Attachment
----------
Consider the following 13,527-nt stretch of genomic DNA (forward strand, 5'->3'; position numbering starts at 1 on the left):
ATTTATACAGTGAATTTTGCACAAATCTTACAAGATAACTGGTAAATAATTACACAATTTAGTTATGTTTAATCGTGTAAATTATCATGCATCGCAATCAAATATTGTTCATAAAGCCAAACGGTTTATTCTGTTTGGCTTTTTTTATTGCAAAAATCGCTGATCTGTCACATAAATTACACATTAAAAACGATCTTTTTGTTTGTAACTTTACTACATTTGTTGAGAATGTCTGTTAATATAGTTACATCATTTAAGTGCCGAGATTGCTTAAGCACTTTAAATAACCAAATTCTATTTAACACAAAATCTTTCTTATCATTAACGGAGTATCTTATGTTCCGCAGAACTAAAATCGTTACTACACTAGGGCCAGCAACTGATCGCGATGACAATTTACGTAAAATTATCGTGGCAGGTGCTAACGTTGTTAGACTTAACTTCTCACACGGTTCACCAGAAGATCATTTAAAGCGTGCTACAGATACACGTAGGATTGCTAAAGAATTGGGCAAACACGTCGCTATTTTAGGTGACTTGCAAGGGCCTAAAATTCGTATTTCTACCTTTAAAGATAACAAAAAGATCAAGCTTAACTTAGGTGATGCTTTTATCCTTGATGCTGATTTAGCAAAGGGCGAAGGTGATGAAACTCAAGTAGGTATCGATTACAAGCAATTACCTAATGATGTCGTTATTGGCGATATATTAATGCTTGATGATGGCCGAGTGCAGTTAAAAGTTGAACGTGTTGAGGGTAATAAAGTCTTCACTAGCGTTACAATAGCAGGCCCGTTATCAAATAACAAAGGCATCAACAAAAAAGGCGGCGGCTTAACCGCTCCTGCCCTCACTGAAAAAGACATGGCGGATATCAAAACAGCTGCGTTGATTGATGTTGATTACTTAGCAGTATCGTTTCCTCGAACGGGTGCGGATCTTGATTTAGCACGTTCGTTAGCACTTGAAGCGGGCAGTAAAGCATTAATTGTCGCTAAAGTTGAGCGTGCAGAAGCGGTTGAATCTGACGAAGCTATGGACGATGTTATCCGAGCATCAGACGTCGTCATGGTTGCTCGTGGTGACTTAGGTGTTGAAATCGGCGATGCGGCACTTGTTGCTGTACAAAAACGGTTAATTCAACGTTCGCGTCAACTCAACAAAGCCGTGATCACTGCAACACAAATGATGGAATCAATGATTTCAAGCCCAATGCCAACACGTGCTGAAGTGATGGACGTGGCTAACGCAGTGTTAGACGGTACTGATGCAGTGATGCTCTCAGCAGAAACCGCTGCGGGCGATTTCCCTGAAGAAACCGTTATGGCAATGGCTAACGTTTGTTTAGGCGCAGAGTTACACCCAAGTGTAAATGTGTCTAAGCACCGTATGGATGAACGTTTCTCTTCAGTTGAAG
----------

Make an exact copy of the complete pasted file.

Consider the following 13,527-nt stretch of genomic DNA (forward strand, 5'->3'; position numbering starts at 1 on the left):
ATTTATACAGTGAATTTTGCACAAATCTTACAAGATAACTGGTAAATAATTACACAATTTAGTTATGTTTAATCGTGTAAATTATCATGCATCGCAATCAAATATTGTTCATAAAGCCAAACGGTTTATTCTGTTTGGCTTTTTTTATTGCAAAAATCGCTGATCTGTCACATAAATTACACATTAAAAACGATCTTTTTGTTTGTAACTTTACTACATTTGTTGAGAATGTCTGTTAATATAGTTACATCATTTAAGTGCCGAGATTGCTTAAGCACTTTAAATAACCAAATTCTATTTAACACAAAATCTTTCTTATCATTAACGGAGTATCTTATGTTCCGCAGAACTAAAATCGTTACTACACTAGGGCCAGCAACTGATCGCGATGACAATTTACGTAAAATTATCGTGGCAGGTGCTAACGTTGTTAGACTTAACTTCTCACACGGTTCACCAGAAGATCATTTAAAGCGTGCTACAGATACACGTAGGATTGCTAAAGAATTGGGCAAACACGTCGCTATTTTAGGTGACTTGCAAGGGCCTAAAATTCGTATTTCTACCTTTAAAGATAACAAAAAGATCAAGCTTAACTTAGGTGATGCTTTTATCCTTGATGCTGATTTAGCAAAGGGCGAAGGTGATGAAACTCAAGTAGGTATCGATTACAAGCAATTACCTAATGATGTCGTTATTGGCGATATATTAATGCTTGATGATGGCCGAGTGCAGTTAAAAGTTGAACGTGTTGAGGGTAATAAAGTCTTCACTAGCGTTACAATAGCAGGCCCGTTATCAAATAACAAAGGCATCAACAAAAAAGGCGGCGGCTTAACCGCTCCTGCCCTCACTGAAAAAGACATGGCGGATATCAAAACAGCTGCGTTGATTGATGTTGATTACTTAGCAGTATCGTTTCCTCGAACGGGTGCGGATCTTGATTTAGCACGTTCGTTAGCACTTGAAGCGGGCAGTAAAGCATTAATTGTCGCTAAAGTTGAGCGTGCAGAAGCGGTTGAATCTGACGAAGCTATGGACGATGTTATCCGAGCATCAGACGTCGTCATGGTTGCTCGTGGTGACTTAGGTGTTGAAATCGGCGATGCGGCACTTGTTGCTGTACAAAAACGGTTAATTCAACGTTCGCGTCAACTCAACAAAGCCGTGATCACTGCAACACAAATGATGGAATCAATGATTTCAAGCCCAATGCCAACACGTGCTGAAGTGATGGACGTGGCTAACGCAGTGTTAGACGGTACTGATGCAGTGATGCTCTCAGCAGAAACCGCTGCGGGCGATTTCCCTGAAGAAACCGTTATGGCAATGGCTAACGTTTGTTTAGGCGCAGAGTTACACCCAAGTGTAAATGTGTCTAAGCACCGTATGGATGAACGTTTCTCTTCAGTTGAAG